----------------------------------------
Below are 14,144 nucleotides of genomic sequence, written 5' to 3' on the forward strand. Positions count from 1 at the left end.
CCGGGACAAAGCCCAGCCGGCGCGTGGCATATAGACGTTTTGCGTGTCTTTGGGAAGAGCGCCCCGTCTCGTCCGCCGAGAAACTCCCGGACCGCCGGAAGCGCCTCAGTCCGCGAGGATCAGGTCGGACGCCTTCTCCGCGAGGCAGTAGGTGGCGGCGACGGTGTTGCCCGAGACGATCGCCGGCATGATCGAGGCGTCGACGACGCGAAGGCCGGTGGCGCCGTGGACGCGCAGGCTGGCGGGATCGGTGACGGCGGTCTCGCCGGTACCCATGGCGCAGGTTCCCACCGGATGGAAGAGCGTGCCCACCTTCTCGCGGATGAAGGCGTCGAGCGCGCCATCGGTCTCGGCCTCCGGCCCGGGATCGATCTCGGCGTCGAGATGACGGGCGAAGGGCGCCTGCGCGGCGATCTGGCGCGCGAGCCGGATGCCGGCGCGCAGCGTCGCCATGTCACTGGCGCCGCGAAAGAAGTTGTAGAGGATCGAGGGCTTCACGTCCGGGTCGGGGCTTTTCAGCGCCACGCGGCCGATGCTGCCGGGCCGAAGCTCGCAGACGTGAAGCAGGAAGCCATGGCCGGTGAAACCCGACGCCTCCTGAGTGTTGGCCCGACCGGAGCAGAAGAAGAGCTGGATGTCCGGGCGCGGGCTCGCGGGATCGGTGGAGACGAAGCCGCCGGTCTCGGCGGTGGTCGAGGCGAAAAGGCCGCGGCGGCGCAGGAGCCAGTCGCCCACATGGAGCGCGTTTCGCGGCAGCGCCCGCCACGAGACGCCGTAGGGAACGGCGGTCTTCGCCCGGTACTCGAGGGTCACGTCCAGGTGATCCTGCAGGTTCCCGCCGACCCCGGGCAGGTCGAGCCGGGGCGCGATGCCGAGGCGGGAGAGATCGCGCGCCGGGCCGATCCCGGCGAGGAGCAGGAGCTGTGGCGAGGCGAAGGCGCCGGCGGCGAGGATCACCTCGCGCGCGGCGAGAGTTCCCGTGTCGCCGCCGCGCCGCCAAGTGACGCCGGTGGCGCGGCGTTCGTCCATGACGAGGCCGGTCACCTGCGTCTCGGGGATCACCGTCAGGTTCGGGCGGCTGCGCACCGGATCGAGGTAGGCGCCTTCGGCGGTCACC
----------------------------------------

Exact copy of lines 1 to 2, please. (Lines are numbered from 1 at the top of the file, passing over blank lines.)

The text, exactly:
Below are 14,144 nucleotides of genomic sequence, written 5' to 3' on the forward strand. Positions count from 1 at the left end.
CCGGGACAAAGCCCAGCCGGCGCGTGGCATATAGACGTTTTGCGTGTCTTTGGGAAGAGCGCCCCGTCTCGTCCGCCGAGAAACTCCCGGACCGCCGGAAGCGCCTCAGTCCGCGAGGATCAGGTCGGACGCCTTCTCCGCGAGGCAGTAGGTGGCGGCGACGGTGTTGCCCGAGACGATCGCCGGCATGATCGAGGCGTCGACGACGCGAAGGCCGGTGGCGCCGTGGACGCGCAGGCTGGCGGGATCGGTGACGGCGGTCTCGCCGGTACCCATGGCGCAGGTTCCCACCGGATGGAAGAGCGTGCCCACCTTCTCGCGGATGAAGGCGTCGAGCGCGCCATCGGTCTCGGCCTCCGGCCCGGGATCGATCTCGGCGTCGAGATGACGGGCGAAGGGCGCCTGCGCGGCGATCTGGCGCGCGAGCCGGATGCCGGCGCGCAGCGTCGCCATGTCACTGGCGCCGCGAAAGAAGTTGTAGAGGATCGAGGGCTTCACGTCCGGGTCGGGGCTTTTCAGCGCCACGCGGCCGATGCTGCCGGGCCGAAGCTCGCAGACGTGAAGCAGGAAGCCATGGCCGGTGAAACCCGACGCCTCCTGAGTGTTGGCCCGACCGGAGCAGAAGAAGAGCTGGATGTCCGGGCGCGGGCTCGCGGGATCGGTGGAGACGAAGCCGCCGGTCTCGGCGGTGGTCGAGGCGAAAAGGCCGCGGCGGCGCAGGAGCCAGTCGCCCACATGGAGCGCGTTTCGCGGCAGCGCCCGCCACGAGACGCCGTAGGGAACGGCGGTCTTCGCCCGGTACTCGAGGGTCACGTCCAGGTGATCCTGCAGGTTCCCGCCGACCCCGGGCAGGTCGAGCCGGGGCGCGATGCCGAGGCGGGAGAGATCGCGCGCCGGGCCGATCCCGGCGAGGAGCAGGAGCTGTGGCGAGGCGAAGGCGCCGGCGGCGAGGATCACCTCGCGCGCGGCGAGAGTTCCCGTGTCGCCGCCGCGCCGCCAAGTGACGCCGGTGGCGCGGCGTTCGTCCATGACGAGGCCGGTCACCTGCGTCTCGGGGATCACCGTCAGGTTCGGGCGGCTGCGCACCGGATCGAGGTAGGCGCCTTCGGCGGTCACC